Growth and development of an adolescent (13 to 18 years):
Adolescence starts with the quick alteration in the body and experiences. These changes create inner alteration exhibited in the adolescent's behaviours.
1. Psycho-social development:
According to Erikson (1968), establishing, a sense of identity is the developmental crisis of adolescent. Development of identity is the major need of the adolescent, before development of an intimate relationship. Adolescents perceive themselves as unique and distinct individuals.
The adolescents experience unfamiliar feeling and seek peer approval because of the rapid physical growth and maturational changes. During this period, adolescents try to achieve autonomy from the family, hope to have group identity and try to develop a sense of personal identity.
Adolescents are egocentric, therefore, lack the ability to differentiate their own opinions from that of others. Because of their egocentrism, they lack understanding to assess the circumstances that require empathy and cooperation.
During early adolescence, adolescents have concrete thinking. Gradually concrete functioning develops into abstract during middle adolescence.
Adolescents experience different roles and are confused with role diffusion. Adolescents find it difficult to form satisfactory identity from the various aspirations, roles, and identifications.
2. Social Development:
Adolescents do not like parental restraints, but they are afraid to be independent when they think of the responsibilities along with their independence. Their wish to enjoy freedom helps them to develop social relationship and identify their social role.
Adolescents need acceptance from friends, few close friends, and supportive family for interpersonal maturity.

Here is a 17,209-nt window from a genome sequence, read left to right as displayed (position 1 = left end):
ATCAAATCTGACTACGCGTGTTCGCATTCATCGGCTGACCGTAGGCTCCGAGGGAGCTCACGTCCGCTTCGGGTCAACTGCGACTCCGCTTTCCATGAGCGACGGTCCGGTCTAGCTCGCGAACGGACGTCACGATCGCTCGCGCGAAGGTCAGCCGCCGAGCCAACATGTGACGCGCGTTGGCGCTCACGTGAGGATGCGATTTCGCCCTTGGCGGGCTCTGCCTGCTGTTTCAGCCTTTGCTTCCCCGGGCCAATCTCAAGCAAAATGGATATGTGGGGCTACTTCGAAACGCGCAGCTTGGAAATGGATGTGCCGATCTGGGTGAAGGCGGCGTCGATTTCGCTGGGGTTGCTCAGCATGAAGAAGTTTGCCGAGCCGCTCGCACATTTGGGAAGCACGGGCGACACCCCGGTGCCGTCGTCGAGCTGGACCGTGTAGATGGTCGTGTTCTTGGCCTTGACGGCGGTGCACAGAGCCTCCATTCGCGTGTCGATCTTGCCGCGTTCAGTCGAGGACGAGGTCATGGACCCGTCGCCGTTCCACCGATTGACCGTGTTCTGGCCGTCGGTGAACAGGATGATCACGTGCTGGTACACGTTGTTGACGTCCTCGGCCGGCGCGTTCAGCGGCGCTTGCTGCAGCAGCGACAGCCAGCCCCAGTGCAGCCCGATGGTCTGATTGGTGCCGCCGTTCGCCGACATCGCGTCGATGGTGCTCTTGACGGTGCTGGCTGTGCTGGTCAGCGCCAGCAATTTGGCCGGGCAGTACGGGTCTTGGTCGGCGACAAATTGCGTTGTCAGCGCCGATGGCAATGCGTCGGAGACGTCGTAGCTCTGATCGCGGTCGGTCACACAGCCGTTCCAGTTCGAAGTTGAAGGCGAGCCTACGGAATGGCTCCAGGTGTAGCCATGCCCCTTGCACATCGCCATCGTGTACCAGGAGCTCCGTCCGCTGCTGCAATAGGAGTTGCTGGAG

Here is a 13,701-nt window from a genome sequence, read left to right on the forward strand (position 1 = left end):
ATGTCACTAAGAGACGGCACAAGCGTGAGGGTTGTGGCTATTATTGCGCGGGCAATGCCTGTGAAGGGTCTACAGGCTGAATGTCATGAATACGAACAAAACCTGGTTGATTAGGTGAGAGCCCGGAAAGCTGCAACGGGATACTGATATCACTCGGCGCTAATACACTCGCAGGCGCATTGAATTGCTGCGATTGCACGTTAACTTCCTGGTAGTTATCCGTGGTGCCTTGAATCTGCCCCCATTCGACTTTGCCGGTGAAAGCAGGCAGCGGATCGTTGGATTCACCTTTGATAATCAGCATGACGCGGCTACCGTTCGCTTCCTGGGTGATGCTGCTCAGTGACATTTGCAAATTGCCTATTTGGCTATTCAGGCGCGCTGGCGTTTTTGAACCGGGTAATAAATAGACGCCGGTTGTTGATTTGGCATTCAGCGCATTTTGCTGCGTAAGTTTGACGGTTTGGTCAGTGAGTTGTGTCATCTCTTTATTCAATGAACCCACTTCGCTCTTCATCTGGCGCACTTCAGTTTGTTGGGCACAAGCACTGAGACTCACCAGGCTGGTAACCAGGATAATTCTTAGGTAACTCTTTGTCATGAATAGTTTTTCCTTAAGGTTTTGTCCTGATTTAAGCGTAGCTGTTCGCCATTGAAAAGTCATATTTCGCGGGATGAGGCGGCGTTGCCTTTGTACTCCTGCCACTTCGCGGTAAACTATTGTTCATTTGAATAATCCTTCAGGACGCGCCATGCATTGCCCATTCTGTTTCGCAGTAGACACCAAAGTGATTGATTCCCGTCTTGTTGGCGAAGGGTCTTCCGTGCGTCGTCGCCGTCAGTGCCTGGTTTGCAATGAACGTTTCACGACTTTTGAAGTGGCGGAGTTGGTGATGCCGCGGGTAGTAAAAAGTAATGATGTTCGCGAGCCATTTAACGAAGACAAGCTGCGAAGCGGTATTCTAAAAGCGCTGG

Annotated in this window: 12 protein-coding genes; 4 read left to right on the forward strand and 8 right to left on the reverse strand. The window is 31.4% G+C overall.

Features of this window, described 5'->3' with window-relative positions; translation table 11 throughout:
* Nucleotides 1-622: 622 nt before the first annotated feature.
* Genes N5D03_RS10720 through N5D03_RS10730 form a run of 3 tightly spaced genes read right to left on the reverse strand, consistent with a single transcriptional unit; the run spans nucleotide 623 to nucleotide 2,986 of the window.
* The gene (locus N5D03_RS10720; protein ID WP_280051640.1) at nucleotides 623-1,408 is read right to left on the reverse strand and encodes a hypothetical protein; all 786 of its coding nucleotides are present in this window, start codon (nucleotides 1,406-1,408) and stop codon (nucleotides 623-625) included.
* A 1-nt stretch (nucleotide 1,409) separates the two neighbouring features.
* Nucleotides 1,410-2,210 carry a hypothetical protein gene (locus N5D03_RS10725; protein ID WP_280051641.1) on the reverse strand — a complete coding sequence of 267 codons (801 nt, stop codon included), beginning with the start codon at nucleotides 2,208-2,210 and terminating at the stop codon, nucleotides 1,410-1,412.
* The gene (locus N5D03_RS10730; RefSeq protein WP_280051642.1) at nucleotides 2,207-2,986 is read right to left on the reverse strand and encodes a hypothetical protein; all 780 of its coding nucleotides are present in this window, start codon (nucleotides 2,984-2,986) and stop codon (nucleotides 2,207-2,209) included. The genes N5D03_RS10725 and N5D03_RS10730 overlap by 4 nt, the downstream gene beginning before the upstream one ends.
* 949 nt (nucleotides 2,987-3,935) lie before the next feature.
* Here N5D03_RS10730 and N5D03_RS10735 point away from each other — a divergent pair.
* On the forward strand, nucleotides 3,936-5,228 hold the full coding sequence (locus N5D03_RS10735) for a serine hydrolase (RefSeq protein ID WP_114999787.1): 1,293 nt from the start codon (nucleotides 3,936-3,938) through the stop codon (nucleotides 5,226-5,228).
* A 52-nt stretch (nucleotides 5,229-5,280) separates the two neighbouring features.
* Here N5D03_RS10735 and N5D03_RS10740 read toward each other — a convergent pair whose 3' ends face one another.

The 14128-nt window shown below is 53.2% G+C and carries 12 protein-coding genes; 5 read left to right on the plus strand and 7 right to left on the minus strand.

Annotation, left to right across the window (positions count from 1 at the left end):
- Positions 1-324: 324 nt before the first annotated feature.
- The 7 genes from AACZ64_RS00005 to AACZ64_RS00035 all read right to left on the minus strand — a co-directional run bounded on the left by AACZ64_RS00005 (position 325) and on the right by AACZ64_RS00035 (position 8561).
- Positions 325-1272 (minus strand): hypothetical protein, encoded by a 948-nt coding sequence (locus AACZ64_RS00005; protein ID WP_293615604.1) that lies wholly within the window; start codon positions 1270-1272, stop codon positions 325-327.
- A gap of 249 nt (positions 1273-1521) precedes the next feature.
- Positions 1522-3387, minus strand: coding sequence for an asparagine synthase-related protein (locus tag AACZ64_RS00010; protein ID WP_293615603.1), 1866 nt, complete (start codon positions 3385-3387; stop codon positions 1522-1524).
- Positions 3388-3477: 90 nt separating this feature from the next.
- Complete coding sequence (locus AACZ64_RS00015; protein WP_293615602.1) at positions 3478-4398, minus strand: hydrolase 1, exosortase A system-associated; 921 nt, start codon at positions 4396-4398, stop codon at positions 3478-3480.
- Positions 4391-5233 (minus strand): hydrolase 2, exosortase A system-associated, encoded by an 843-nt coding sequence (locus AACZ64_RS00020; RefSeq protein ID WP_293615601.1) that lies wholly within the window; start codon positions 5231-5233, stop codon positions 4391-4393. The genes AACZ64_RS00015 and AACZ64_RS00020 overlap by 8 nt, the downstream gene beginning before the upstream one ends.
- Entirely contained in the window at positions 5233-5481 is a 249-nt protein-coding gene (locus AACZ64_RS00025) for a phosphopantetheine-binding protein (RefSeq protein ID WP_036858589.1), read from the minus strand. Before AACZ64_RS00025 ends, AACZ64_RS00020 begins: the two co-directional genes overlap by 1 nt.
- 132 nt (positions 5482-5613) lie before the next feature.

Adolescents tend to be critical, argumentative, and reject parental control. They spend more time outside the family, with the peer group. Their behaviors fluctuate according to their mood. Adolescents become more competent and feel the need for more autonomy. Adolescents face difficulty to face transitions at once, such as, beginning of puberty, starting to date, and attending a new school. Adolescents have a fear that they may not be able to cope with the expected role and responsibilities as an adult.
3. Sex-role identity:
In early adolescence, peer group begins to provide information regarding sexual relationships and expects development of such relationship. These expectations vary from culture to culture, among geographic area, and among socioeconomic groups.
4. Evaluation of the Physical Measurement
4. A Weight and Height
The standardized grid growth charts, percentile charts, are used to evaluate the physical growth. On these charts, the child's height and weight at different ages are plotted. This shows a linear picture of the child's growth along with the comparison of weight, and growth with the expected values at the respective ages.
The percentile chart is used to assess the growth status of the child. This chart shows the frequency divided into percentile lines, for example, a child whose weight is on the 30th percentile line would be treated as lighter that 70 per cent and heavier than 29 % of children of the same age.
To illustrate, a-five-year old marasmic child weighing 8 kg. and who is 85 cm. tall, falls below three percentiles, as is evident from the growth grid chart cited above. The height and weight of the child are generally on the same percentile. Any discrepancy should be noted. The head circumference is measured on the similar basis. This measurement is more valuable from birth to three years of age. This measurement may be useful to detect hydrocephalus and mental retardation.
The nurse can assess the growth of the child by obtaining accurate measurement of the weight, height, and head circumference, and by comparing it with the expected values for the respective age within the normal limits. The fiftieth percentile can be considered as an average. If the measurement falls above the ninetieth or below tenth percentile, it is necessary to refer the child for further evaluation.